Currently any under spend is retained by the local authority. DWP finance director Mike Driver told MPs in February 2014 that ‘it is not our intention to claw back’ unspent funds.

However, in March 2014, Sir Merrick Cockell, Chairman of the Local Government Association, wrote to the Minister of State for Pensions, Steve Webb MP, warning of the potential problems of his suggestion that in future Local Welfare Assistance Fund payments to local councils would be made quarterly and potentially adjusted according to spending levels by individual councils.

The future

With DWP funding for local welfare assistance schemes ending in 2015 and no certainty that the DCLG will increase its grant to meet the shortfall, local authorities and the Welsh and Scottish governments are considering the future of their schemes.

In England and Wales, the future for local schemes is uncertain and many, including Sir Merrick Cockell, have questioned whether they can survive:

‘Local authorities are working hard to support the most vulnerable in society while managing the biggest cuts in living memory to funding for services. For some councils, providing crisis payments to those in need from local service budgets is likely to be a stretch too far.’

In Scotland, the replacement for community care grants and crisis loans appears more secure: the Scottish Welfare Fund will become a statutory duty of the Edinburgh government if the Scottish Parliament passes the Welfare Fund (Scotland) Bill in 2014. Under the permanent replacement to the current interim Scottish scheme, local authorities will retain a high degree of discretion as to how the grants are decided within nationwide guidelines.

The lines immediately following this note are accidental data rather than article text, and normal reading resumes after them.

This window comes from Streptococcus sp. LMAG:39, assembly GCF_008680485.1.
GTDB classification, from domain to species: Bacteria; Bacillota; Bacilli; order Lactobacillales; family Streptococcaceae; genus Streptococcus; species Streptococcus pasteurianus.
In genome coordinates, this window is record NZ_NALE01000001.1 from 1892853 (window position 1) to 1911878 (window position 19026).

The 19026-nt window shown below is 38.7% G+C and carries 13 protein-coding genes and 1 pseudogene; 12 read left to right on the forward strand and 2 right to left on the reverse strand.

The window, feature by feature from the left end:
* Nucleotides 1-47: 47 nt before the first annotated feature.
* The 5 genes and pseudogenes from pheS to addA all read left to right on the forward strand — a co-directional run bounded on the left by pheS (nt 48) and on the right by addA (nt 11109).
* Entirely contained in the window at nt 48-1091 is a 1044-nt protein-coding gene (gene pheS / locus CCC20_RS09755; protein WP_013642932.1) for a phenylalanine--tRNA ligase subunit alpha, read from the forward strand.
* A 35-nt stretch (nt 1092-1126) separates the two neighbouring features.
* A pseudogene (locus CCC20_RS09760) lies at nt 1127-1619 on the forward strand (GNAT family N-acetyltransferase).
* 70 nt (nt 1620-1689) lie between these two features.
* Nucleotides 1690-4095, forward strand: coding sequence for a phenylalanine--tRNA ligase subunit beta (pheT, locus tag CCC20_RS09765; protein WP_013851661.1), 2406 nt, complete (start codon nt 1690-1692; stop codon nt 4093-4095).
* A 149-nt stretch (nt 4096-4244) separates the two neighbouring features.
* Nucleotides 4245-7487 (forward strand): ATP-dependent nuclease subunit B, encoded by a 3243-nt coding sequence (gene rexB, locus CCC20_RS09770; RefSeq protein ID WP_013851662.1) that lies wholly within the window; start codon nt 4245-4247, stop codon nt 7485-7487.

The Scottish government committed to continue current levels of funding – £33 million a year – in its 2014/15 draft budget.

In Northern Ireland, community care grants and crisis loans will remain available until the new ‘discretionary support provision’ is introduced in 2014. This scheme is likely to share elements of mainland schemes such as the use of ‘in-kind’ support in preference to cash grants and loans. The Northern Ireland schemes will be run by the Northern Ireland Social Security Agency rather than local government.

Campaign to save local welfare assistance schemes

CPAG is extremely concerned that central government funding for local welfare assistance schemes may end in March 2015. The various schemes are no more perfect that the crisis loans and community care grants they replaced, but remain an essential means of support for some of the country’s poorest and most vulnerable citizens. The funding and the schemes should be retained and improved to ensure that the fear of destitution and reliance on food banks is no longer a part of the life of hundreds of thousands of benefit claimants. For details see the 'keep the safety net' campaign.


Please be aware that welfare rights law and guidance change frequently. Therefore older Bulletin articles may be out of date. Use keywords or the search function to find more recent material on this topic.